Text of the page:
New Wave-Making Technology Touches Off San Diego’s Wave War

4/14/09Follow @bvbigelow

Bruce McFarland has a long-standing relationship with waves. He learned to surf while he was growing up in Manhattan Beach, CA, a classic Los Angeles-area beach community and home of what is believed to be California’s first surfboard shop. He studied mechanical engineering and fluid mechanics at UC Santa Barbara, and after graduation worked for a while studying waves in space at the former TRW, which was dealing with problems caused by fuel sloshing around inside the fuel tanks of orbiting satellites.

These days, McFarland is making waves in more ways than one. His startup company, AWM, for American Wave Machines, installed its first wave machine at a water park last year, and got its first seed-stage funding from San Diego angel investor Marco Thompson five months ago. The company has contracts to build six other projects, and tomorrow evening McFarland will make a presentation about his startup as a case study at the Salk Institute for San Diego’s MIT Enterprise Forum. If only there wasn’t the threat of a legal “wave war” looming on the horizon.

McFarland told me he started making his own waves nine years ago, inspired by a video of “river surfing” on stationary waves that form under certain conditions at the mouth of Hawaii’s Waimea River. He says he realized it should be possible to create his own standing wave by duplicating the runoff conditions of Hawaii’s rainy season—and he realized such a wave machine would be a great attraction for a water park.

McFarland and his wife, Marie, founded AWM in 2000 to develop the idea. They self-funded the company while Bruce experimented with scale models at their home in Solana Beach, CA. McFarland built his first full-scale prototype of the “SurfStream” standing wave surf machine in 2004. AWM’s first commercial SurfStream installation opened at a water park in Taichung City, Taiwan, last May.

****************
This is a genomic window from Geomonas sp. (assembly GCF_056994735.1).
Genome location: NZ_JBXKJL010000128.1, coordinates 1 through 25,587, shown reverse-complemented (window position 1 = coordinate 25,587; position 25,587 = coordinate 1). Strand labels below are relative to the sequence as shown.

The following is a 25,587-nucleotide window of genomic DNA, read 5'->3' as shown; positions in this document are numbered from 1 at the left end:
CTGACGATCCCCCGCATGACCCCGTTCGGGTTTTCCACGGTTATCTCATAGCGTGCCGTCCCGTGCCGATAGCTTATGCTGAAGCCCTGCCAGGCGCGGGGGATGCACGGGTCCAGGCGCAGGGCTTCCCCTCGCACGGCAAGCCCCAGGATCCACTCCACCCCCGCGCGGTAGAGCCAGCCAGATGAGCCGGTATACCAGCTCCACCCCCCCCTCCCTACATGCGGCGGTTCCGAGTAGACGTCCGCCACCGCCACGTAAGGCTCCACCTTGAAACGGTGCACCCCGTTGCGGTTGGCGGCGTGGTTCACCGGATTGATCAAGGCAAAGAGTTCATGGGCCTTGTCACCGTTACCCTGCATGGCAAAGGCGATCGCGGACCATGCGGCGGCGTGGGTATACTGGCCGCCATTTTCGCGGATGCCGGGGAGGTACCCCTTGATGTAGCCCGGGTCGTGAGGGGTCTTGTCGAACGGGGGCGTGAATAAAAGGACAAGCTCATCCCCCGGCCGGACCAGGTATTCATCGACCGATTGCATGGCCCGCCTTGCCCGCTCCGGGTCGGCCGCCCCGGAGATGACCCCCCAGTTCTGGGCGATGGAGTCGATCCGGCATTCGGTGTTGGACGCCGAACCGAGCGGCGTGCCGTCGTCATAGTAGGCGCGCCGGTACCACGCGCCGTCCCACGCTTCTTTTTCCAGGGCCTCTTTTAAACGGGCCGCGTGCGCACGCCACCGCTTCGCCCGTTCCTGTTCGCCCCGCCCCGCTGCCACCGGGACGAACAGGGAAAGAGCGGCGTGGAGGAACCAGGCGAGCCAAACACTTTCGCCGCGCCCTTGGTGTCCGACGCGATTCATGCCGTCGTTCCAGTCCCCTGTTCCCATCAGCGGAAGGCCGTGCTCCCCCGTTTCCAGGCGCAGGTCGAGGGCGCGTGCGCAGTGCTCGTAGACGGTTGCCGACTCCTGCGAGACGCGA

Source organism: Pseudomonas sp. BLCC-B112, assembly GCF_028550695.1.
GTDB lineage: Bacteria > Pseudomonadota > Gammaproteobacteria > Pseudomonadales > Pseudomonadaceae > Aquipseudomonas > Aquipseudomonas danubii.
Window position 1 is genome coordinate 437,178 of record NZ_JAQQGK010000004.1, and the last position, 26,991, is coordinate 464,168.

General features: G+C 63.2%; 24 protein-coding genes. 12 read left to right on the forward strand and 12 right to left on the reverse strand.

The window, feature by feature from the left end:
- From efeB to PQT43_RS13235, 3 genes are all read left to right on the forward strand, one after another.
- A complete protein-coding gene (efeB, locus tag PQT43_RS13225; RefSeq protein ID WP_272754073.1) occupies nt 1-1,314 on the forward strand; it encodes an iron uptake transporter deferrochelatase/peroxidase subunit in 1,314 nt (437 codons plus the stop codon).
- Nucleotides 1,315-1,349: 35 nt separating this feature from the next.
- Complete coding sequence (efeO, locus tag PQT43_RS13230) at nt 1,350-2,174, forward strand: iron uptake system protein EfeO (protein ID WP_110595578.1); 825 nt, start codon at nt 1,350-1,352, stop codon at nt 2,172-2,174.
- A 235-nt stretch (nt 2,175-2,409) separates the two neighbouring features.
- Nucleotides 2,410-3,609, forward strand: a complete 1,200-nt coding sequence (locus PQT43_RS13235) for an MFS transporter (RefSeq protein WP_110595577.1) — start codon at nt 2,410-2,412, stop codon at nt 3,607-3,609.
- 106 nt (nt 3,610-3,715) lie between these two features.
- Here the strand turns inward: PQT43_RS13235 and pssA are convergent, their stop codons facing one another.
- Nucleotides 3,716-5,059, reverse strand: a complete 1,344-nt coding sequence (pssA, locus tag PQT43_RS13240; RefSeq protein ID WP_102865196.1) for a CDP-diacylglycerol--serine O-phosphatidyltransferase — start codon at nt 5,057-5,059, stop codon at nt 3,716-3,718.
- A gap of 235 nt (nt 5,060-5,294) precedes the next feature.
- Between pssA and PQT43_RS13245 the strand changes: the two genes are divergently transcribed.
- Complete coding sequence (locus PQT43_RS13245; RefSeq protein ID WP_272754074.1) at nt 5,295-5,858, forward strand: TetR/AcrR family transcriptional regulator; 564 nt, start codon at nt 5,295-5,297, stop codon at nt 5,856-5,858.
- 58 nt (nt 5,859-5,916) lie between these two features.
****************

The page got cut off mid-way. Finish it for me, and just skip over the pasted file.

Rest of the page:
(AWM provided a video of its SurfStream machine in Taiwan here.)

That same month, Wave Loch, another San Diego wave machine maker, filed a patent infringement lawsuit against American Wave Machines in San Diego federal court. The suit alleges that McFarland’s SurfStream design infringes on three patents that … Next Page »

Bruce V. Bigelow is the editor of Xconomy San Diego. You can e-mail him at bbigelow@xconomy.com or call (619) 669-8788 Follow @bvbigelow

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  • Surfer

    Why don’t you post some video of the FlowRider next to that Cowabunga tape; then people can easily see that the technology was stolen from Wave Loch.

  • real surfer

    “Why don’t you post some video of the FlowRider next to that Cowabunga tape; then people can easily see that the technology was stolen from Wave Loch.”

    ALL I CAN SAY IS A JUDGE PUT A STAY ON THE CASE, BECAUSE WAVELOCH’S PATENT’S ARE BEING RE-VIEW. FOR PEOPLE WITH NO LEGAL KNOWLEDGE-THIS IS BETTER THAN A WIN. TO PUT IT SIMPLY. AWM IS DAVID AND WAVELOCH IS GOLIATH. WE ALL KNOW WHO WINS THAT FIGHT. BYE BYE TOM!!!!

  • TBD

    I have been interested in both Waveloch technology and AWM surfstream and have been comparing them for over a year now. While similar in nature they are different. I see no problem recreating a new unique wave system to compete with Waveloch’s flowrider setup. Just because a company creates their style of restaurant doesn’t mean another company can create a better restaurant offering similar food and services. Otherwise we would all be eating the same food at the same restaurant. Flowrider is a ton of fun, surfstream appears to be a ton of fun although have not experienced it yet…why can’t we just all get along? I know why – greed.